Suing Failbook.com (Documenting my very first lawsuit)

UPDATE:
We settled without going to court. Both we and Cristian are happy. Here’s to creative deal-making and calm nerves.

OP:
Last month, I filed a lawsuit for the very first time in my life against someone who was trying to mislead our community and profit from it. It wasn’t an easy decision, but it was the first time I had seen such brazen attempt of trademark fraud.

The problem wasn’t the domain name, but that he was trying to confuse and defraud our users by marketing the content and site as his own and profit from it.

The facts:
– The Cheezburger Network launched Failbooking.com on January 5, 2010 (The idea was based on Facebook fails posted on Failblog.org as early as 2008).
– A few days later, the owner of Failbook.com iframed Failbooking.com and attempted to auction off the domain for more than $50,000. (Failbook.com was registered in 2006, but it was a parked page until he iframed our site.)
Screenshot: Note that nowhere does he mention that he’s not related to our site, Failbooking.com, but the title of the page makes it look like Failbook is in fact Failbooking.com (click image to enlarge)

– The owner of Failbook.com tried to market our content and site as his own by promoting on social news and networking sites as Failbook.com
Screenshot: Here is the owner of Failbook.com, trying to promote his domain as if he were us. (click image to enlarge)

– The owner of Failbook.com, who runs an Internet marketing agency in Mexico also even bragged about the “easy traffic” he was getting due to Failbooking.com on Twitter. (Which appears to be missing now.)

- As soon as we were able get his attention, we sent him a settlement asking him to reimburse us for our legal expenses (approximately $9,000) and to agree in writing that he would not violate our trademark or promote others to violate our trademark. He refused and tried to rewrite history and is now levying personal threats.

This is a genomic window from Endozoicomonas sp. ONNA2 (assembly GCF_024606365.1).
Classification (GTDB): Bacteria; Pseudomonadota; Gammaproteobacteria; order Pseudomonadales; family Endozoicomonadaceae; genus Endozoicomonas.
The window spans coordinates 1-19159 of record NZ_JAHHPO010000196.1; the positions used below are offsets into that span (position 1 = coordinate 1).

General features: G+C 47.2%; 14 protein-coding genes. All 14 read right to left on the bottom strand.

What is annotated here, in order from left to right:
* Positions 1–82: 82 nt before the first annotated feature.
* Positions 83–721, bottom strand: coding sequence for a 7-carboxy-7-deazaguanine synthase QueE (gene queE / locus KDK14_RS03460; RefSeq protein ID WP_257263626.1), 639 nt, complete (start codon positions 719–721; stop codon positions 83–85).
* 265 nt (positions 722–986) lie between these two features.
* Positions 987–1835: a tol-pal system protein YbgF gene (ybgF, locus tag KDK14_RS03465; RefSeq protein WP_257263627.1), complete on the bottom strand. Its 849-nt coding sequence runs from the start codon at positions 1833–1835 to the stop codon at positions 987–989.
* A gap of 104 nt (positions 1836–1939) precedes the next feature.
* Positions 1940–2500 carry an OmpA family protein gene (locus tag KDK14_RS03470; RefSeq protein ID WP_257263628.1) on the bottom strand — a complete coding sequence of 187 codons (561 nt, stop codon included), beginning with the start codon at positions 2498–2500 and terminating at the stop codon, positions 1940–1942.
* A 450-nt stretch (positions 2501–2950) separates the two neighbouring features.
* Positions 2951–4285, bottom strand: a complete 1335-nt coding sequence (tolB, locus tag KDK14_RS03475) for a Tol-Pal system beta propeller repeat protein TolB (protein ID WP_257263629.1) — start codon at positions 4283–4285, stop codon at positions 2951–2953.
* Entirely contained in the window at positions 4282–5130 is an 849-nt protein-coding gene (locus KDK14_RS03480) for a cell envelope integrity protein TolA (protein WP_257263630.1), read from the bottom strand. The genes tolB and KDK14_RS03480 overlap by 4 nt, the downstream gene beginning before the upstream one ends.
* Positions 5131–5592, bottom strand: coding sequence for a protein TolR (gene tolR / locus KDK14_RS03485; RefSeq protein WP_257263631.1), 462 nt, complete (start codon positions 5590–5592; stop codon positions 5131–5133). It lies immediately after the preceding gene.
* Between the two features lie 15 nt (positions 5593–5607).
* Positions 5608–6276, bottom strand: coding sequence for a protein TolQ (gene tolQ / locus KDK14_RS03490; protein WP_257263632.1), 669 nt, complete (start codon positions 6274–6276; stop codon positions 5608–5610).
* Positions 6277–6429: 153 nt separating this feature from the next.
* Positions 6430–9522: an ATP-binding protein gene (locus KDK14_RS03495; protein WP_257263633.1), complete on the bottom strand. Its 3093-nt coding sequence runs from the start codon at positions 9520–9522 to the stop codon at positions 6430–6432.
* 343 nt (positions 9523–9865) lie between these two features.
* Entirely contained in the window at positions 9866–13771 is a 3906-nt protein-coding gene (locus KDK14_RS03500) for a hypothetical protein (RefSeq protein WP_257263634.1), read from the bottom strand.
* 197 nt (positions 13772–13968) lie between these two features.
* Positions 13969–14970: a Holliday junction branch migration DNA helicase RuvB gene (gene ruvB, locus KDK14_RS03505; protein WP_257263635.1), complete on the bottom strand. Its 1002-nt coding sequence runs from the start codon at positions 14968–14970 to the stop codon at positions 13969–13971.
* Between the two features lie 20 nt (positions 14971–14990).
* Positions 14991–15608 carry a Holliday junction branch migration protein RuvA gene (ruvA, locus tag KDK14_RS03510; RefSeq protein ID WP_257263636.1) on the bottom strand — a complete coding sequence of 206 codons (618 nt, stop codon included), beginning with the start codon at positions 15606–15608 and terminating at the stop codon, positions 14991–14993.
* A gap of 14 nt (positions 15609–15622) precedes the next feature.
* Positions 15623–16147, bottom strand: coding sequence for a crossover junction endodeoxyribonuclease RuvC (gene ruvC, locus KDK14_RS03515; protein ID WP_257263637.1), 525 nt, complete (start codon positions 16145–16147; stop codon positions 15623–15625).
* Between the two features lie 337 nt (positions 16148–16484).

When we first learned about this, we had a few choices:
1) Go after the domain via the Uniform Domain-Name Dispute-Resolution Policy.
2) Send a Cease and Desist.
3) Take the case to court.

Our logic?
1) We had no problems with someone else owning a similar domain, especially since he had registered the domain well before us and our problem was NOT with the domain name itself, but the fact that he was trying to confuse our users into thinking he was operating our site at Failbook.com. So we didn’t pursue going after the domain name.
2) Sending a C&D would not stop the domain auction in progress. He would still benefit from the fraudulent activities he committed.
3) Suing was the last choice, and the most costly one for us, but it would mean that we would stop him from profiting from the fraud. So after some serious thoughts, we felt this was the right choice to make. Iframing an entire site and marketing it as your own is not the same as linking to another site, and doesn’t even fall anywhere near fair use. Traffic is nice, but if our users were becoming confused about the ownership of the site and we had no idea what Failbook.com’s owner planned to do with the site once he did amass our users’ goodwill.

I know from a PR and legal perspective, I probably shouldn’t be writing about this, but I realize that I am a public person and that the Cheezburger Network is company based on the goodwill of our users. Suing someone doesn’t feel like being a good Netizen, but I feel that the owner of Failbook.com got caught red-handed while trying to commit fraud and is trying to rewrite history.

I hope this helps people understand why we decided to sue and hear both sides of the issue. We are continuing to reach out to settle the suit that would ensure that he will not try to mislead our users again. We are not looking to profit from the case, but if he continues to apologize to us in private and then threaten us in the next breath, we’ll have no choice but to continue with the suit.